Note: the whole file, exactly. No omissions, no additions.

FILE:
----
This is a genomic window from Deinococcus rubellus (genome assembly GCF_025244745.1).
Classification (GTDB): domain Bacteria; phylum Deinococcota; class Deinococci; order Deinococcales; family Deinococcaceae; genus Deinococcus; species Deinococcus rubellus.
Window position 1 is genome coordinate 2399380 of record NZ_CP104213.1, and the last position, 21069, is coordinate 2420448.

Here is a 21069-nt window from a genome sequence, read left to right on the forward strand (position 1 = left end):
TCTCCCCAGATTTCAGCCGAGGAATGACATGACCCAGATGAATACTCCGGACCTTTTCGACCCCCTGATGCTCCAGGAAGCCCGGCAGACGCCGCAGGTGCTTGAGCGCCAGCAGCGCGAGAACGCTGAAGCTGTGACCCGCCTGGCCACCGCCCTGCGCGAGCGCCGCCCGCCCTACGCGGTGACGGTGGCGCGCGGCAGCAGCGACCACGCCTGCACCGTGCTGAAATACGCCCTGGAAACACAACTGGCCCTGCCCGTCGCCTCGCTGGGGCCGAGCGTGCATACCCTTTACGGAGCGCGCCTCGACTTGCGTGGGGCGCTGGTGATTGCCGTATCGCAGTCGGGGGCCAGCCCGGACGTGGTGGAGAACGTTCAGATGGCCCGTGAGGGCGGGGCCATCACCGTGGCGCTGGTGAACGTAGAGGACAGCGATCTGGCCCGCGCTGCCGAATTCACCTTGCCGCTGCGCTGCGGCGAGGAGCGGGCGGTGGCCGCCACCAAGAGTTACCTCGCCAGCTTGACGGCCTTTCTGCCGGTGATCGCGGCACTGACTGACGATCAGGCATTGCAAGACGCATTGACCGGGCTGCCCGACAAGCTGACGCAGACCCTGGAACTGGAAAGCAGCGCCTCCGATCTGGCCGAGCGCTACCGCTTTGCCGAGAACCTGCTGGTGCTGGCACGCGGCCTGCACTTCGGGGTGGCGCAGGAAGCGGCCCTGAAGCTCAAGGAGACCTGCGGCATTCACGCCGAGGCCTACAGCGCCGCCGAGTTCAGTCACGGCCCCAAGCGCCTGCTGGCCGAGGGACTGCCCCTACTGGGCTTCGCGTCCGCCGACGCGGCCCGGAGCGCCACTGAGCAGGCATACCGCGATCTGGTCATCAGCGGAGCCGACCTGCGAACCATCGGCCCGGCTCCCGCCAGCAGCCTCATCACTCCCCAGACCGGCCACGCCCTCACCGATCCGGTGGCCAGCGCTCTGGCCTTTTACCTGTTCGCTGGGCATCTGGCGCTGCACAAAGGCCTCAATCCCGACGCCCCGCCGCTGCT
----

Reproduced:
This is a genomic window from Deinococcus rubellus (genome assembly GCF_025244745.1).
Classification (GTDB): domain Bacteria; phylum Deinococcota; class Deinococci; order Deinococcales; family Deinococcaceae; genus Deinococcus; species Deinococcus rubellus.
Window position 1 is genome coordinate 2399380 of record NZ_CP104213.1, and the last position, 21069, is coordinate 2420448.

Here is a 21069-nt window from a genome sequence, read left to right on the forward strand (position 1 = left end):
TCTCCCCAGATTTCAGCCGAGGAATGACATGACCCAGATGAATACTCCGGACCTTTTCGACCCCCTGATGCTCCAGGAAGCCCGGCAGACGCCGCAGGTGCTTGAGCGCCAGCAGCGCGAGAACGCTGAAGCTGTGACCCGCCTGGCCACCGCCCTGCGCGAGCGCCGCCCGCCCTACGCGGTGACGGTGGCGCGCGGCAGCAGCGACCACGCCTGCACCGTGCTGAAATACGCCCTGGAAACACAACTGGCCCTGCCCGTCGCCTCGCTGGGGCCGAGCGTGCATACCCTTTACGGAGCGCGCCTCGACTTGCGTGGGGCGCTGGTGATTGCCGTATCGCAGTCGGGGGCCAGCCCGGACGTGGTGGAGAACGTTCAGATGGCCCGTGAGGGCGGGGCCATCACCGTGGCGCTGGTGAACGTAGAGGACAGCGATCTGGCCCGCGCTGCCGAATTCACCTTGCCGCTGCGCTGCGGCGAGGAGCGGGCGGTGGCCGCCACCAAGAGTTACCTCGCCAGCTTGACGGCCTTTCTGCCGGTGATCGCGGCACTGACTGACGATCAGGCATTGCAAGACGCATTGACCGGGCTGCCCGACAAGCTGACGCAGACCCTGGAACTGGAAAGCAGCGCCTCCGATCTGGCCGAGCGCTACCGCTTTGCCGAGAACCTGCTGGTGCTGGCACGCGGCCTGCACTTCGGGGTGGCGCAGGAAGCGGCCCTGAAGCTCAAGGAGACCTGCGGCATTCACGCCGAGGCCTACAGCGCCGCCGAGTTCAGTCACGGCCCCAAGCGCCTGCTGGCCGAGGGACTGCCCCTACTGGGCTTCGCGTCCGCCGACGCGGCCCGGAGCGCCACTGAGCAGGCATACCGCGATCTGGTCATCAGCGGAGCCGACCTGCGAACCATCGGCCCGGCTCCCGCCAGCAGCCTCATCACTCCCCAGACCGGCCACGCCCTCACCGATCCGGTGGCCAGCGCTCTGGCCTTTTACCTGTTCGCTGGGCATCTGGCGCTGCACAAAGGCCTCAATCCCGACGCCCCGCCGCTGCT